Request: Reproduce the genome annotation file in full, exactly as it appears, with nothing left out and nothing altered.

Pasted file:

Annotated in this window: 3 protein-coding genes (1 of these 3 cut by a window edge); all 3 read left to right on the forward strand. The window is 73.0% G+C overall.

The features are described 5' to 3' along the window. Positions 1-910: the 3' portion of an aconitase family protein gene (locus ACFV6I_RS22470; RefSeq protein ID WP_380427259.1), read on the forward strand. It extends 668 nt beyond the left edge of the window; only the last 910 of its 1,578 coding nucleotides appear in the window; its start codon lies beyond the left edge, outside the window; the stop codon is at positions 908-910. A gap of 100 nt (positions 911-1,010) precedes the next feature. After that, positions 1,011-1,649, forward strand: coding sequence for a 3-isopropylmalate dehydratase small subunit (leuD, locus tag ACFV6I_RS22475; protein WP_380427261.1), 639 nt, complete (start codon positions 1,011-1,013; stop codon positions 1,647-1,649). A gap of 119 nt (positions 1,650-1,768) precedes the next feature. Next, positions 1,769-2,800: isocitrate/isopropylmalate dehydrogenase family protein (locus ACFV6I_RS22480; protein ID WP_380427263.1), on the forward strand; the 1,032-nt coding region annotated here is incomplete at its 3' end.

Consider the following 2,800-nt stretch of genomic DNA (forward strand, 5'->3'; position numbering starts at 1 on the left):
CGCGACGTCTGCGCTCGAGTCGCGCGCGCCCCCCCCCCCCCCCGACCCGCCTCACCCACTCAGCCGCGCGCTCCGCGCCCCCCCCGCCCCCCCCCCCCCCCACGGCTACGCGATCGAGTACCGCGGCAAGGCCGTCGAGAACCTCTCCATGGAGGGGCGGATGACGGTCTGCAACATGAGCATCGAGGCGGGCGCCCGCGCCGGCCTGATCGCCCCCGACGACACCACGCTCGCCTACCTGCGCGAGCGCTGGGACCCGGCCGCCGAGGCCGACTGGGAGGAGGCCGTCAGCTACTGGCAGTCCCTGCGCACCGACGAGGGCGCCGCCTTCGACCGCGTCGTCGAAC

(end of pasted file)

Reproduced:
Annotated in this window: 3 protein-coding genes (1 of these 3 cut by a window edge); all 3 read left to right on the forward strand. The window is 73.0% G+C overall.

The features are described 5' to 3' along the window. Positions 1-910: the 3' portion of an aconitase family protein gene (locus ACFV6I_RS22470; RefSeq protein ID WP_380427259.1), read on the forward strand. It extends 668 nt beyond the left edge of the window; only the last 910 of its 1,578 coding nucleotides appear in the window; its start codon lies beyond the left edge, outside the window; the stop codon is at positions 908-910. A gap of 100 nt (positions 911-1,010) precedes the next feature. After that, positions 1,011-1,649, forward strand: coding sequence for a 3-isopropylmalate dehydratase small subunit (leuD, locus tag ACFV6I_RS22475; protein WP_380427261.1), 639 nt, complete (start codon positions 1,011-1,013; stop codon positions 1,647-1,649). A gap of 119 nt (positions 1,650-1,768) precedes the next feature. Next, positions 1,769-2,800: isocitrate/isopropylmalate dehydrogenase family protein (locus ACFV6I_RS22480; protein ID WP_380427263.1), on the forward strand; the 1,032-nt coding region annotated here is incomplete at its 3' end.

Consider the following 2,800-nt stretch of genomic DNA (forward strand, 5'->3'; position numbering starts at 1 on the left):
CGCGACGTCTGCGCTCGAGTCGCGCGCGCCCCCCCCCCCCCCCGACCCGCCTCACCCACTCAGCCGCGCGCTCCGCGCCCCCCCCGCCCCCCCCCCCCCCCACGGCTACGCGATCGAGTACCGCGGCAAGGCCGTCGAGAACCTCTCCATGGAGGGGCGGATGACGGTCTGCAACATGAGCATCGAGGCGGGCGCCCGCGCCGGCCTGATCGCCCCCGACGACACCACGCTCGCCTACCTGCGCGAGCGCTGGGACCCGGCCGCCGAGGCCGACTGGGAGGAGGCCGTCAGCTACTGGCAGTCCCTGCGCACCGACGAGGGCGCCGCCTTCGACCGCGTCGTCGAAC